The effluent from the oligomerization reaction zone can be recovered and used as gasoline or a number of further processing steps can be performed. All or part of the effluent can be contacted with the molecular sieve catalysts in further reaction zones to further react unreacted alkenes and alkene oligomers with themselves and each other to form still longer chain materials. Of course, the longer the carbon chain, the more susceptible the compound is to being cracked. Therefore, where successive oligomerization zones are used, the conditions in each zone must not be so severe as to crack the oligomers. Preferably, the reaction conditions in each of the succeeding zones are less severe than in the oligomerization zone which immediately precedes it. Operating with oligomerization zones in series with decreasing severity can also make process control of the exothermic oligomerization reactions much easier.

One particularly desirable method of operation is to separate unreacted alkenes present in the effluent from the alkene oligomers present in the effluent and then to recycle the unreacted alkenes back into the feed.

The run life of the catalyst in the oligomerization reaction zone can be greatly and surprisingly increased by periodically stopping the flow of feed into the reaction zone and stripping the catalyst with a stripping gas (such as hydrogen, nitrogen, or water vapor).

FIGURE

The FIGURE shows the C5 + yields obtained using CZM to oligomerize a propene containing feed. The FIGURE also shows the effectiveness of stripping the catalyst to restore catalytic activity.

EXAMPLE 1 (B3756-26)

A propene feed was contacted with a silicalite containing catalyst (33% silicalite/67% alumina) at 13.8 bar (200 psig) and 371° C. (700° F.). The initial LHSV was 1; at 15 hours the LHSV was raised to 4. The wt % distribution of products was as follows:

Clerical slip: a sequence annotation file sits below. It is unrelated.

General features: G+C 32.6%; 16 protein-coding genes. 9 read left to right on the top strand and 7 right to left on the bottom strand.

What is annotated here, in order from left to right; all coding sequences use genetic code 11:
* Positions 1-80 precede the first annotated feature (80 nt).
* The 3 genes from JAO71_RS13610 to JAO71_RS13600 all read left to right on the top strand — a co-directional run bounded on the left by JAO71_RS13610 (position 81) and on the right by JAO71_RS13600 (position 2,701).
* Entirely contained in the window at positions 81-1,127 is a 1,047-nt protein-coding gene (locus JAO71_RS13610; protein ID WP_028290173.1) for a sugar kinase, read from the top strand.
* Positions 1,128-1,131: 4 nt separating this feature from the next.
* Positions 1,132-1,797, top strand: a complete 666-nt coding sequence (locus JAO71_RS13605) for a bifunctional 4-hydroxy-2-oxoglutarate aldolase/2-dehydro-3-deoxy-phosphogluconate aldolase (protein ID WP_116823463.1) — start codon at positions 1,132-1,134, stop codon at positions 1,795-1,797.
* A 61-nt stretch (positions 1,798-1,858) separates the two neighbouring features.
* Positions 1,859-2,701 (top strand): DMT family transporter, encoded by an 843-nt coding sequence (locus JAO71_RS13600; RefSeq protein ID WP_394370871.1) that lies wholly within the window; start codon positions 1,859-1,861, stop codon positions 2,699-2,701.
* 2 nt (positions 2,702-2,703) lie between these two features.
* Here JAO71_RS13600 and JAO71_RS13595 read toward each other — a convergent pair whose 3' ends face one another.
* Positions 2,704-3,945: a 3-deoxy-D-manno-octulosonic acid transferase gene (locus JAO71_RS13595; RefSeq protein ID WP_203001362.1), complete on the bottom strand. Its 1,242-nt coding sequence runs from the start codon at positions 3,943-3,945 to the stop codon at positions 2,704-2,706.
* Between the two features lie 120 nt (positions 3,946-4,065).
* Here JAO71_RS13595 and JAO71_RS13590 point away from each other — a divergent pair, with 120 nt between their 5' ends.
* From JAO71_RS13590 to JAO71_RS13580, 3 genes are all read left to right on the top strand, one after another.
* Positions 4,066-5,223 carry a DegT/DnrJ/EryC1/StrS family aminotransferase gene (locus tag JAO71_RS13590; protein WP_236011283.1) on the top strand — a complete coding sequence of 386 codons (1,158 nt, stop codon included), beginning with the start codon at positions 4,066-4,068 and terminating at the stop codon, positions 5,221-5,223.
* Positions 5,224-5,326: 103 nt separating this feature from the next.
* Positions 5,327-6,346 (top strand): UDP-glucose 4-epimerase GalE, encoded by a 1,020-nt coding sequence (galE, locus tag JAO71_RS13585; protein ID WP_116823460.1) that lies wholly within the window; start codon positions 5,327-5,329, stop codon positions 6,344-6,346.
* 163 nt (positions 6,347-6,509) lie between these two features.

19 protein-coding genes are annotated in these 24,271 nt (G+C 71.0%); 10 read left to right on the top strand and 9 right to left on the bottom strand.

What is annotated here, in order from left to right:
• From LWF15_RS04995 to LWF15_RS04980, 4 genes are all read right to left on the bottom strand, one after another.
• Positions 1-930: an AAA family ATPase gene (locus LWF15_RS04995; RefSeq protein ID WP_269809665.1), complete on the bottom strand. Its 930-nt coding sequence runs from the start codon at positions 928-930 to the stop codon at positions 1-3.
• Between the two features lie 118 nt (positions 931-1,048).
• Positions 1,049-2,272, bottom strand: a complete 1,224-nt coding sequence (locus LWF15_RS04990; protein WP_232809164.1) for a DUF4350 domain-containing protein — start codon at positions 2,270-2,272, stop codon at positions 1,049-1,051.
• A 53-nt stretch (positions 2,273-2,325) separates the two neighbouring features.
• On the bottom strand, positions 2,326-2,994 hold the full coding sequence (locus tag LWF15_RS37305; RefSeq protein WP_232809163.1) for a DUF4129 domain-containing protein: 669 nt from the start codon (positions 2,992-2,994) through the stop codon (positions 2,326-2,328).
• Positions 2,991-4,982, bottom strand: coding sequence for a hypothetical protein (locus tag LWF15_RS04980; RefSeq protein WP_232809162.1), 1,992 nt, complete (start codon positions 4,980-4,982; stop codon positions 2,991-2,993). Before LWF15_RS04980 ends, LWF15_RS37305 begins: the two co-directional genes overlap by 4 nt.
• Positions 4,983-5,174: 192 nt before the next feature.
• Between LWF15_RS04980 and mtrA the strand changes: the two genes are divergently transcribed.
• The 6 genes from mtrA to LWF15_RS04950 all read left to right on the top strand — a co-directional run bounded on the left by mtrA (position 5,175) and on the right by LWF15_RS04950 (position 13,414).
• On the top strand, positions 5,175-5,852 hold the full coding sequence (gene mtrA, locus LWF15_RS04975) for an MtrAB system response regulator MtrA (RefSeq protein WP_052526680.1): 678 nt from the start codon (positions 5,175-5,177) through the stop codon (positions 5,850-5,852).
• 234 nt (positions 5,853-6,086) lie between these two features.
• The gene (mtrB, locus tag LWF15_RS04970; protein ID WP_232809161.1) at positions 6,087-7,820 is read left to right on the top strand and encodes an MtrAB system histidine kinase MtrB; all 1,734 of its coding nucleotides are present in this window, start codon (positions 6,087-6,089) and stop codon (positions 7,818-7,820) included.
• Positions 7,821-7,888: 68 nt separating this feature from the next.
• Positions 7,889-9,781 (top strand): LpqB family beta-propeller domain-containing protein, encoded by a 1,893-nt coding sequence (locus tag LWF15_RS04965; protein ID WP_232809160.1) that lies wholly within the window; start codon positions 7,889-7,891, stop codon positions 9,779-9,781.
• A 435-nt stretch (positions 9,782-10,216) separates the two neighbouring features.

______________________________________       Hours on Stream       5    15         29     40______________________________________C.sub.1       0.7    0.2        0    0C.sub.2       0.2    0.6        0.2  0.1C.sub.3       78.3   17.9       12.5 12.0C.sub.4       10.7   28.6       21.5 19.4C.sub.5       2.9    26.7       19.3 21.4C.sub.6       6.2    12.9       19.5 22.9C.sub.7       0.4    5.7        14.9 15.5C.sub.8       0      3.6        10.7 7.2C.sub.9.sup.+ 0      0.8        0.9  0.8C.sub.5.sup.+ 10.0   52.7       66.4 68.5C.sub.5.sup.+ /C.sub.3Conversion, % 46     64         76   78______________________________________

A test with the alumina binder alone at LHSV of 4, 371° C. (700° F.), and 13.8 bar (200 psig) gave a maximum C5 + yield of 3% and a maximum C5 + /C3 conversion of 4%. A silicalite catalyst which contained over 1% sodium gave results comparable to the alumina binder.

EXAMPLE 2

A propene/propane feed (75/25) was contacted with a silicalite containing catalyst (65% silicalite/35% alumina) at atmospheric pressure 316° C. (600° F.) and LHSV of 2, the product yield was as follows:

______________________________________Fraction           wt %______________________________________C.sub.1 -C.sub.2    0.1C.sub.3.sup.═  3C.sub.3            23C.sub.4.sup.═  12C.sub.4            2C.sub.5 -93° C.(200° F.)              3493° C.-182° C.(360° F.)              26C.sub.5.sup.+      60______________________________________
EXAMPLE 3